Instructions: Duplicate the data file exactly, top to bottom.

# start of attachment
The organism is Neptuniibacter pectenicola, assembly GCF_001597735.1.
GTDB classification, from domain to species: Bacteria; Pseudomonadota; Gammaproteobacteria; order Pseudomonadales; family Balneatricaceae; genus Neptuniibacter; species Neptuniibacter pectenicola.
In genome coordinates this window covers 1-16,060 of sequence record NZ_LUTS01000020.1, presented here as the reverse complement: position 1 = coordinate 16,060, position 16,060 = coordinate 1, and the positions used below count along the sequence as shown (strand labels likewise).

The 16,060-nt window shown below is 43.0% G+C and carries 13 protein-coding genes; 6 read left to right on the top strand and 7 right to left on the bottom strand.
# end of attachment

The organism is Neptuniibacter pectenicola, assembly GCF_001597735.1.
GTDB classification, from domain to species: Bacteria; Pseudomonadota; Gammaproteobacteria; order Pseudomonadales; family Balneatricaceae; genus Neptuniibacter; species Neptuniibacter pectenicola.
In genome coordinates this window covers 1-16,060 of sequence record NZ_LUTS01000020.1, presented here as the reverse complement: position 1 = coordinate 16,060, position 16,060 = coordinate 1, and the positions used below count along the sequence as shown (strand labels likewise).

The 16,060-nt window shown below is 43.0% G+C and carries 13 protein-coding genes; 6 read left to right on the top strand and 7 right to left on the bottom strand.